When the topic of road trips is mentioned, it would be fair to say that the UK doesn’t usually make the grade. After all, road trips are stereotypically designed for Route 66, and all the other famous routes of the world.
However, in the current climate, now might be the time to change such an approach. Sure, it’s a small country, but the options are endless. Urban can quickly meet suburban, and while the cliché of rain can sometimes get in the way, it at least falls alongside picturesque views.
Today’s guide is all about adding some practicality to your road trip. We’ll now mull over some key points to take into account if you are planning on spending a few days, or more, on the road.
Book accommodation on the way
One of the main reasons why so many people take to road trips is the versatility. If you’re not really feeling a day in the city, it’s easy to reshuffle the schedule and head to the countryside.
As soon as you start booking accommodation a long time in advance, such flexibility is thrown out of the window. Try and be flexible with your accommodation choices, booking as you go along. There are so many hotels along famous road trip routes that you’ll find, especially in a place like Swansea that’s very popular. In some cases, you don’t necessarily need to book months in advance.
Be wary of your parking choices
There’s a high chance that this next point is going to apply to anyone who isn’t overly familiar with UK driving laws. In some areas, parking comes at a real premium. The general rule is that spaces are marked out with white lines, and anything with any form of yellow (or blue in some urban areas) should be avoided.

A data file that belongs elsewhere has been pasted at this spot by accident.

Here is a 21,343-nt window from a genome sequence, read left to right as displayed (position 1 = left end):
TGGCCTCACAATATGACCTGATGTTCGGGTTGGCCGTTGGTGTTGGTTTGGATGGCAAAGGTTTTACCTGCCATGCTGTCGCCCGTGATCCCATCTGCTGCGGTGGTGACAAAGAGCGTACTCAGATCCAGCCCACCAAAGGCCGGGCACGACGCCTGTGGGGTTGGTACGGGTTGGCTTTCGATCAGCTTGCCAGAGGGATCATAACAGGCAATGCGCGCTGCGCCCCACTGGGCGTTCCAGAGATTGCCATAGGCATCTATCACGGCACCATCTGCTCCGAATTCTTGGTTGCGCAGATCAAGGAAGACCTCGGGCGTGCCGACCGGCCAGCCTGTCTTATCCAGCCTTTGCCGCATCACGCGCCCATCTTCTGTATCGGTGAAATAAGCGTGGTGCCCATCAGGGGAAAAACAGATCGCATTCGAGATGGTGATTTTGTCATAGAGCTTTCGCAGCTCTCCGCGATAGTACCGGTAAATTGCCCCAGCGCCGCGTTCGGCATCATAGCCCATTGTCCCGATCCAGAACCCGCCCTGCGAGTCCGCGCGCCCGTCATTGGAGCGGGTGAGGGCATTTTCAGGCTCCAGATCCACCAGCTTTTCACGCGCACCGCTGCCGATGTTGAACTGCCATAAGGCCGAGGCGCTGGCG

Make sure you don’t fall into such a trap as the repercussions can be significant. It’s not just a fine and a slap on the wrist, in some areas cars are towed away which naturally means an end, or a prolonged dent, in your plans.
Toll roads… and central London
First and foremost, if you are planning to take your road trip into central London, it’s a brave and bold move. Sure, you’ll get all the benefits of the big city, but it will come at a cost. You’ll be locked in traffic for prolonged periods, while you’ll also have to pay the dreaded Congestion Charge. In some ways, it’s a move that seems to go against all of the road trip protocol (if it formally exists anywhere).
By a similar token, toll roads are worthy of a mention. In the UK, we’re pretty lucky in the way that we don’t have that many. It means that there is rarely a need to use them and instead, take the scenic route and bask in the glorious views that the Great British countryside has to offer.
It doesn’t just have to be about your car
As we’ve already said, the UK is by no means a large country. One of the benefits of this is that a road trip doesn’t necessarily have to be just about your car. You can find a port (Dover is the main one, although there are several others scattered around the country), and then drive into Europe. For those of you who crave spontaneity, this can be something which transforms your trip.